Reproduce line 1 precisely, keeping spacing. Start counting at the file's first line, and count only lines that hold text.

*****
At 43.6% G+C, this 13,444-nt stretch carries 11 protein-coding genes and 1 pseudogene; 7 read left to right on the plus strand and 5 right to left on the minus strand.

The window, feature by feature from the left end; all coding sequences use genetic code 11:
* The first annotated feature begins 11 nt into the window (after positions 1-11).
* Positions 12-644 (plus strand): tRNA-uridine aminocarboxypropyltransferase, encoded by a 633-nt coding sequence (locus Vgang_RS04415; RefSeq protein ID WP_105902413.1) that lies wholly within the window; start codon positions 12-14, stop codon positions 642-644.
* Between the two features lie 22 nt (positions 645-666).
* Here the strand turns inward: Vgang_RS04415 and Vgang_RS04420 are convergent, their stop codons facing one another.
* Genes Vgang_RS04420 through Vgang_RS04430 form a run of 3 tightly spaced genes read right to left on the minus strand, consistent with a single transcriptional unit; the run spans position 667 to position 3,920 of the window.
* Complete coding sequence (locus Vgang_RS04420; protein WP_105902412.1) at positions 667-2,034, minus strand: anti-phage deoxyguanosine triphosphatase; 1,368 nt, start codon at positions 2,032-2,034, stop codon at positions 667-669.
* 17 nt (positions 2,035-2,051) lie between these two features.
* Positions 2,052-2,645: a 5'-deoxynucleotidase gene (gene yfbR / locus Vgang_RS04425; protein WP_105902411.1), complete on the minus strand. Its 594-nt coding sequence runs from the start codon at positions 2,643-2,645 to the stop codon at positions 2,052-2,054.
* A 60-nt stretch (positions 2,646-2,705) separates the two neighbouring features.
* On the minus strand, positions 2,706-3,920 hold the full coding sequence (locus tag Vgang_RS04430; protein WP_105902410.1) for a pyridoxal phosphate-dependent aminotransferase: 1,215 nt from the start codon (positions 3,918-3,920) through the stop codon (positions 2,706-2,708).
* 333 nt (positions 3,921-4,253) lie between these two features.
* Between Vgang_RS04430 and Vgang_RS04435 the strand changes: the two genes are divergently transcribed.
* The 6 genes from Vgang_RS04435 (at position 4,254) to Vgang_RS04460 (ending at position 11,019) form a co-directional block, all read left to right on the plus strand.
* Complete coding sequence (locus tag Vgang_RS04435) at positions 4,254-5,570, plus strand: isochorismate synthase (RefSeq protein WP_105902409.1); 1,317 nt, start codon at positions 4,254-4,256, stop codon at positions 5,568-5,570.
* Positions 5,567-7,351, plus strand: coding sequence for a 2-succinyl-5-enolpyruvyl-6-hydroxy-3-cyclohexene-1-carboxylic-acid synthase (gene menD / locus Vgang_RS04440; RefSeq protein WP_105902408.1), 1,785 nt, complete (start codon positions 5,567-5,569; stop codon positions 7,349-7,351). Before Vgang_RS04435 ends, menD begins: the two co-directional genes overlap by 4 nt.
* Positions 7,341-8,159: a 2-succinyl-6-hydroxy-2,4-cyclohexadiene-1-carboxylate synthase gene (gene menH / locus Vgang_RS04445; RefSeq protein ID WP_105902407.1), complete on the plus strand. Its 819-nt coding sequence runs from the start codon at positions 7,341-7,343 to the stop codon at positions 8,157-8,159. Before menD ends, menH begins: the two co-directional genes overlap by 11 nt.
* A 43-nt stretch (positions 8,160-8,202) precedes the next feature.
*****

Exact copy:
At 43.6% G+C, this 13,444-nt stretch carries 11 protein-coding genes and 1 pseudogene; 7 read left to right on the plus strand and 5 right to left on the minus strand.